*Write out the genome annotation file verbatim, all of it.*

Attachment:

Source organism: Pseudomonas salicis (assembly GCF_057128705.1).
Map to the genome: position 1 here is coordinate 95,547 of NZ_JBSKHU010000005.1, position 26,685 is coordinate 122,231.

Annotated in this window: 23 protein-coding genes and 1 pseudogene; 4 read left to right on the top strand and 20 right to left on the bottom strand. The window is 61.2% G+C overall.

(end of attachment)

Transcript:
Source organism: Pseudomonas salicis (assembly GCF_057128705.1).
Map to the genome: position 1 here is coordinate 95,547 of NZ_JBSKHU010000005.1, position 26,685 is coordinate 122,231.

Annotated in this window: 23 protein-coding genes and 1 pseudogene; 4 read left to right on the top strand and 20 right to left on the bottom strand. The window is 61.2% G+C overall.